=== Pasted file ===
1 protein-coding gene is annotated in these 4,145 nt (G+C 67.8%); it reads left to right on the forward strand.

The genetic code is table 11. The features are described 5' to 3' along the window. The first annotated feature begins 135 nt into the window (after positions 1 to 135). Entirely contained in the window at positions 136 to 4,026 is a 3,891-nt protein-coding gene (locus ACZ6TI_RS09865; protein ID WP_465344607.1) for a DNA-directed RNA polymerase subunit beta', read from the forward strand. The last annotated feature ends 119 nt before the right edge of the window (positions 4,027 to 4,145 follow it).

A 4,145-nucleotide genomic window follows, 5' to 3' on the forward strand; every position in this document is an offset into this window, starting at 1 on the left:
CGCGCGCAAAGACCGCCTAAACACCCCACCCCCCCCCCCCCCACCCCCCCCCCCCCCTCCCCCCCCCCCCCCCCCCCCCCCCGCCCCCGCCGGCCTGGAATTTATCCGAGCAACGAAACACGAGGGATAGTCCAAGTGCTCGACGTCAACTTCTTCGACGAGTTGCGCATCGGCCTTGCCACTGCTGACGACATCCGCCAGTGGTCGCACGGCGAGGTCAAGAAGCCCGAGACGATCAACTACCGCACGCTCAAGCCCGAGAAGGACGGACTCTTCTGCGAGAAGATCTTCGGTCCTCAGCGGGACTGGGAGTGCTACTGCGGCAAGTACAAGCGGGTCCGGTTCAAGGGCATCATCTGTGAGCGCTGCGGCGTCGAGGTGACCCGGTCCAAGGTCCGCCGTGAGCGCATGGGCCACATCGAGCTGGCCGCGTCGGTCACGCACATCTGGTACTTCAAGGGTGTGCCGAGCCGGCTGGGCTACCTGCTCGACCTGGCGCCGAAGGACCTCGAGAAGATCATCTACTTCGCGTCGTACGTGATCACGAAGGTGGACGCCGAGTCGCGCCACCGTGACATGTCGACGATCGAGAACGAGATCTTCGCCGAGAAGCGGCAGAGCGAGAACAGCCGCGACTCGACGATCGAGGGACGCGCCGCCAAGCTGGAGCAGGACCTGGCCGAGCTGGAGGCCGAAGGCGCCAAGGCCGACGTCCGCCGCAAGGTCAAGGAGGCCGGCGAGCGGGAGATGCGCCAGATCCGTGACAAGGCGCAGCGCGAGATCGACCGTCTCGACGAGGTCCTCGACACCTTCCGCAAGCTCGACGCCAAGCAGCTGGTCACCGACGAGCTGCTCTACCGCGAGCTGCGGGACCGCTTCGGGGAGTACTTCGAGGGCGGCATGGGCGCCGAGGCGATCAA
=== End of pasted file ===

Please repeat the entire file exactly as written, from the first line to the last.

1 protein-coding gene is annotated in these 4,145 nt (G+C 67.8%); it reads left to right on the forward strand.

The genetic code is table 11. The features are described 5' to 3' along the window. The first annotated feature begins 135 nt into the window (after positions 1 to 135). Entirely contained in the window at positions 136 to 4,026 is a 3,891-nt protein-coding gene (locus ACZ6TI_RS09865; protein ID WP_465344607.1) for a DNA-directed RNA polymerase subunit beta', read from the forward strand. The last annotated feature ends 119 nt before the right edge of the window (positions 4,027 to 4,145 follow it).

A 4,145-nucleotide genomic window follows, 5' to 3' on the forward strand; every position in this document is an offset into this window, starting at 1 on the left:
CGCGCGCAAAGACCGCCTAAACACCCCACCCCCCCCCCCCCCACCCCCCCCCCCCCCTCCCCCCCCCCCCCCCCCCCCCCCCGCCCCCGCCGGCCTGGAATTTATCCGAGCAACGAAACACGAGGGATAGTCCAAGTGCTCGACGTCAACTTCTTCGACGAGTTGCGCATCGGCCTTGCCACTGCTGACGACATCCGCCAGTGGTCGCACGGCGAGGTCAAGAAGCCCGAGACGATCAACTACCGCACGCTCAAGCCCGAGAAGGACGGACTCTTCTGCGAGAAGATCTTCGGTCCTCAGCGGGACTGGGAGTGCTACTGCGGCAAGTACAAGCGGGTCCGGTTCAAGGGCATCATCTGTGAGCGCTGCGGCGTCGAGGTGACCCGGTCCAAGGTCCGCCGTGAGCGCATGGGCCACATCGAGCTGGCCGCGTCGGTCACGCACATCTGGTACTTCAAGGGTGTGCCGAGCCGGCTGGGCTACCTGCTCGACCTGGCGCCGAAGGACCTCGAGAAGATCATCTACTTCGCGTCGTACGTGATCACGAAGGTGGACGCCGAGTCGCGCCACCGTGACATGTCGACGATCGAGAACGAGATCTTCGCCGAGAAGCGGCAGAGCGAGAACAGCCGCGACTCGACGATCGAGGGACGCGCCGCCAAGCTGGAGCAGGACCTGGCCGAGCTGGAGGCCGAAGGCGCCAAGGCCGACGTCCGCCGCAAGGTCAAGGAGGCCGGCGAGCGGGAGATGCGCCAGATCCGTGACAAGGCGCAGCGCGAGATCGACCGTCTCGACGAGGTCCTCGACACCTTCCGCAAGCTCGACGCCAAGCAGCTGGTCACCGACGAGCTGCTCTACCGCGAGCTGCGGGACCGCTTCGGGGAGTACTTCGAGGGCGGCATGGGCGCCGAGGCGATCAA